Python note: You should read about “introspection” in Python to see how to find out more about any object you create, and how you can interact with it.

There are many ways to interact with the DS object. In addition to the written Tutorials and User Documentation online, there is a full Application Programming Interface (API) listing given in the html documentation of the PyDSTool installation directory. This lists all the attributes and methods of every class, as well as all the functions, constants, etc. defined in every module of the package. Python also provides a handy utility function, ‘help’ will show you what method calls and attributes are available when given an object. Another function that gives information about most major PyDSTool classes is ‘info’. Otherwise, you may resort to the basic Python’s ‘dir’ function, which will list all manner of additional things you won’t be interested in.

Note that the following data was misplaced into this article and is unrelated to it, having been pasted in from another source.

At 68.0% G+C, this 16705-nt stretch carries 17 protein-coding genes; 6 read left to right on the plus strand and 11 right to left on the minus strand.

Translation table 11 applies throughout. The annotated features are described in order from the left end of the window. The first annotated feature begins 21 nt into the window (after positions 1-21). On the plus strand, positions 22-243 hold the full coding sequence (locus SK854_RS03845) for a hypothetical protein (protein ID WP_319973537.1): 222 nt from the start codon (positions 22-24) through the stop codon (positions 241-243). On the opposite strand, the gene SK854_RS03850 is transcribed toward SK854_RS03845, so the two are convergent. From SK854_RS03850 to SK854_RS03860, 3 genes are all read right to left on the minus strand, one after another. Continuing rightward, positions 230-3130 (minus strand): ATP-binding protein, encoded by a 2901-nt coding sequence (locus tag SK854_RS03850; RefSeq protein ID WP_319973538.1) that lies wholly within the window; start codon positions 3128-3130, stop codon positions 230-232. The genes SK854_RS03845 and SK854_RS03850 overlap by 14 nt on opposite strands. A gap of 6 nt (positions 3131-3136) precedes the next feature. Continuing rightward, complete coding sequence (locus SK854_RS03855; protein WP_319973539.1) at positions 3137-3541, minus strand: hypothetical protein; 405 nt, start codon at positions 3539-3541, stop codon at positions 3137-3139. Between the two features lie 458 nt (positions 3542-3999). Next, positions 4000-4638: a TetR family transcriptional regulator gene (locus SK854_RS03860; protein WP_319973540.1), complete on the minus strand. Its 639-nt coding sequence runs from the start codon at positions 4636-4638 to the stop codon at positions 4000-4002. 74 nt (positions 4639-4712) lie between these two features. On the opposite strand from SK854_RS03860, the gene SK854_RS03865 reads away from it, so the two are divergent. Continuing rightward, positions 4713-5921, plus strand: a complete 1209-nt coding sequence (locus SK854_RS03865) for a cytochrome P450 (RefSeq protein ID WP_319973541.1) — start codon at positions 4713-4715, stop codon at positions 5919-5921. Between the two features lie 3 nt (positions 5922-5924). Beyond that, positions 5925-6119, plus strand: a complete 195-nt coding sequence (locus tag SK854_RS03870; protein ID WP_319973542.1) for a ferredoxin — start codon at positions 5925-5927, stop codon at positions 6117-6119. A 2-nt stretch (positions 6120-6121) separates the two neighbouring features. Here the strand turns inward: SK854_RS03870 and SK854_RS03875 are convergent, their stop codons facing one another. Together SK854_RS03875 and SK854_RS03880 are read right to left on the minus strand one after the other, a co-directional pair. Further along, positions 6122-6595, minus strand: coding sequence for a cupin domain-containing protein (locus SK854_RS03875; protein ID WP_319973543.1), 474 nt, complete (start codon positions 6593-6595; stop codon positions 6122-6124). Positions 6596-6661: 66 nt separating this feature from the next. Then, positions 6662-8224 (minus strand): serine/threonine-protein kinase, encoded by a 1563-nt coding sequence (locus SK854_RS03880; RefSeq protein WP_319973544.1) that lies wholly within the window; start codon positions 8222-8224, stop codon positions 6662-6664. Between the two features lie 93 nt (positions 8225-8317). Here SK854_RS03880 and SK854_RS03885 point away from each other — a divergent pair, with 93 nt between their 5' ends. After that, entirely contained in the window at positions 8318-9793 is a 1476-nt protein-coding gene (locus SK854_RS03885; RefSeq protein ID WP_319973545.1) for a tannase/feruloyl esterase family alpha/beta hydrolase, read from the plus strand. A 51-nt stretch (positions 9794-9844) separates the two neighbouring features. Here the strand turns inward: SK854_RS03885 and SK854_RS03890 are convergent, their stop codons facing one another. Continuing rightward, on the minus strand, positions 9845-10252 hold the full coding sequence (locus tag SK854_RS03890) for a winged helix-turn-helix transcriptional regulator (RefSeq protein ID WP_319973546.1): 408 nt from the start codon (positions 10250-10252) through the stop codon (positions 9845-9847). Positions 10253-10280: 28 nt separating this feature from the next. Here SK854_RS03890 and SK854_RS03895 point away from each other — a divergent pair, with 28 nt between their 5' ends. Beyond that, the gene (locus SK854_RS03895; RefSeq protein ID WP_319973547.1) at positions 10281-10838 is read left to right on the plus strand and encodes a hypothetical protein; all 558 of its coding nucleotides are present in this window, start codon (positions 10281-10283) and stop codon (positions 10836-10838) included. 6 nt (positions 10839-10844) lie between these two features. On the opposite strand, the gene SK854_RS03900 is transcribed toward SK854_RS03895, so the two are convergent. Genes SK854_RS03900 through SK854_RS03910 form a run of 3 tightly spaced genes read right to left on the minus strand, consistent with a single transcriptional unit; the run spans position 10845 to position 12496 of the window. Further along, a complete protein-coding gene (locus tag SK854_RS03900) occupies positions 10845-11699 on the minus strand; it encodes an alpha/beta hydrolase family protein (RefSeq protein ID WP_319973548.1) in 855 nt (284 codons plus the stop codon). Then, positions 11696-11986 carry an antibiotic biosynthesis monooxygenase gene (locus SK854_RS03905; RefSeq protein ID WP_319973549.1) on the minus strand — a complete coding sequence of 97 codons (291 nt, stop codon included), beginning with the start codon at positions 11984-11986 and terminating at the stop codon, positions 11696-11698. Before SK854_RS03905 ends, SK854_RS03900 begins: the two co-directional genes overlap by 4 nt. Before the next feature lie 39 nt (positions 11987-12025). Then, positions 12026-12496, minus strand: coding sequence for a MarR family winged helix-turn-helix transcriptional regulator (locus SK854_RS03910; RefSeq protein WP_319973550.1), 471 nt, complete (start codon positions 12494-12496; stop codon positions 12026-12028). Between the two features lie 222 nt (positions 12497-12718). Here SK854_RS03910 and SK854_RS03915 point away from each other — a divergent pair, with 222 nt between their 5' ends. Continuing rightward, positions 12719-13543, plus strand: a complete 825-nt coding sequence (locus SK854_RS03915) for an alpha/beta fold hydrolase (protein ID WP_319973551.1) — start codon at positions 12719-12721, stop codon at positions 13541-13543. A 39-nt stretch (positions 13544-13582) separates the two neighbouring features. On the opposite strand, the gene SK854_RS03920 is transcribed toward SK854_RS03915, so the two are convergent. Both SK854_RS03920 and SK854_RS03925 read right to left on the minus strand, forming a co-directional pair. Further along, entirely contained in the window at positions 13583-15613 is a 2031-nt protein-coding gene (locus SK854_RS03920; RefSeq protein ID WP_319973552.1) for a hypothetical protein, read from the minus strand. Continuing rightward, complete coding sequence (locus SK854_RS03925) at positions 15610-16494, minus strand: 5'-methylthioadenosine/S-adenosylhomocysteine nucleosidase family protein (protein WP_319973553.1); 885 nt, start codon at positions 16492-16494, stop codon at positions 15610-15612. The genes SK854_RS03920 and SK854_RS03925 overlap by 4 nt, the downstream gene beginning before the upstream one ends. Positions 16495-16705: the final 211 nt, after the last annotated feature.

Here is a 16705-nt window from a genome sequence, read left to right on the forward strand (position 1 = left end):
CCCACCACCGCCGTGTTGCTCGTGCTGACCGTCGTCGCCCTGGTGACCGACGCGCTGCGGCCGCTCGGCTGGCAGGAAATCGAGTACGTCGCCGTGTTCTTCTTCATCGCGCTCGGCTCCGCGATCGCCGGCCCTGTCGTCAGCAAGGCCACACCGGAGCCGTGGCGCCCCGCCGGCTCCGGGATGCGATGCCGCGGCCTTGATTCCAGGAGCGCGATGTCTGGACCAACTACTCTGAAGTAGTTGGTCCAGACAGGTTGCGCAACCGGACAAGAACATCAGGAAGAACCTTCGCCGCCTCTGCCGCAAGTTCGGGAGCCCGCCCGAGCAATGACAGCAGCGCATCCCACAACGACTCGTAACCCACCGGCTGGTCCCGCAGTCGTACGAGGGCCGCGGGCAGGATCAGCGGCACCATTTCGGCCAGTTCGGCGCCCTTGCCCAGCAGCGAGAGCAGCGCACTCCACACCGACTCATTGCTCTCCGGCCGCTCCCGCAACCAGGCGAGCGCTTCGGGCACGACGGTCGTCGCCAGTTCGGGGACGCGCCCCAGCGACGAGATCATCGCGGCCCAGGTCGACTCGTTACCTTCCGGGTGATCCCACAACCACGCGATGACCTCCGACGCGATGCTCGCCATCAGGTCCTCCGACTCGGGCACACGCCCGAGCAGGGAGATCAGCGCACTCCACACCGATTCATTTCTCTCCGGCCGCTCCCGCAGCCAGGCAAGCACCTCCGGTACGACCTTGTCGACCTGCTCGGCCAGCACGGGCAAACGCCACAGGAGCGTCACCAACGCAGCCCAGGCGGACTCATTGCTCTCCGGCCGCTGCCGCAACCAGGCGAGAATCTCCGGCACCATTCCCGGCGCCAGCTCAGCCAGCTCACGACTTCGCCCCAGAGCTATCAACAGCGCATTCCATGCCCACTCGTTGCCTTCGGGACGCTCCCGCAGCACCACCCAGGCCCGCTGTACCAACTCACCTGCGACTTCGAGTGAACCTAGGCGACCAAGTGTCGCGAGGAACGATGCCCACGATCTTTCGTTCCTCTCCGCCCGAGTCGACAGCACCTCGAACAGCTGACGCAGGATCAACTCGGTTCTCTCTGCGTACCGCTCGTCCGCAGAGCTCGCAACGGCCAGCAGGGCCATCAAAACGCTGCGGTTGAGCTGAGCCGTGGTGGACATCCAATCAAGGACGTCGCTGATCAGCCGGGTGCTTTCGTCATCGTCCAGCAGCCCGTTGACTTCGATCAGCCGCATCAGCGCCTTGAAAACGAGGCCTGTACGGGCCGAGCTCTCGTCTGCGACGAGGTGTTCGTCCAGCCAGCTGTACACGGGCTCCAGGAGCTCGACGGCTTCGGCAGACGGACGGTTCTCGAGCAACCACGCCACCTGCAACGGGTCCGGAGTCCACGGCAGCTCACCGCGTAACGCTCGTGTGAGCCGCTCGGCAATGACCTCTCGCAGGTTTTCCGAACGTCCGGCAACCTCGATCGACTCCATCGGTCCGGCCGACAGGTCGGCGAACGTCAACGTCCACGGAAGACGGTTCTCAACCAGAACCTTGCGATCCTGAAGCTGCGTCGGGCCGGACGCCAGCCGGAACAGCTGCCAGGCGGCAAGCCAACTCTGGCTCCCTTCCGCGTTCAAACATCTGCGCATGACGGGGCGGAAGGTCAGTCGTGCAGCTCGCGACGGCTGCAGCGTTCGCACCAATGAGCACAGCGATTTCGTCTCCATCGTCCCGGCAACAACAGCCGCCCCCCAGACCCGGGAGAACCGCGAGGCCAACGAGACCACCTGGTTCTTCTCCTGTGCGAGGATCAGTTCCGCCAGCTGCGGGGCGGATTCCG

It is very important that you should not change attributes of DS directly by hand. Often, other attributes are inter-related and must be kept consistent. Also, certain checks must be made on the values given to the attributes. Only by calling the ‘set’ method of DS will you ensure that all of this is taken care of for you.

>>> DS.set(pars={'k': 0.3},
           ics={'x': 0.4})

demonstrates two points: One, you can set individual parameters without affecting the values of others, if you so choose. Second, you can change multiple kinds of things about the model by comma-separating the arguments to set. You must use the same names for arguments (e.g., ‘pars’) as you did in the attributes of DSargs. Also, note that we are not changing the original dictionaries at the top of the script, which we used to define the parameter and initial condition values before creating the Generator. Those no longer play a role in working with the simulator.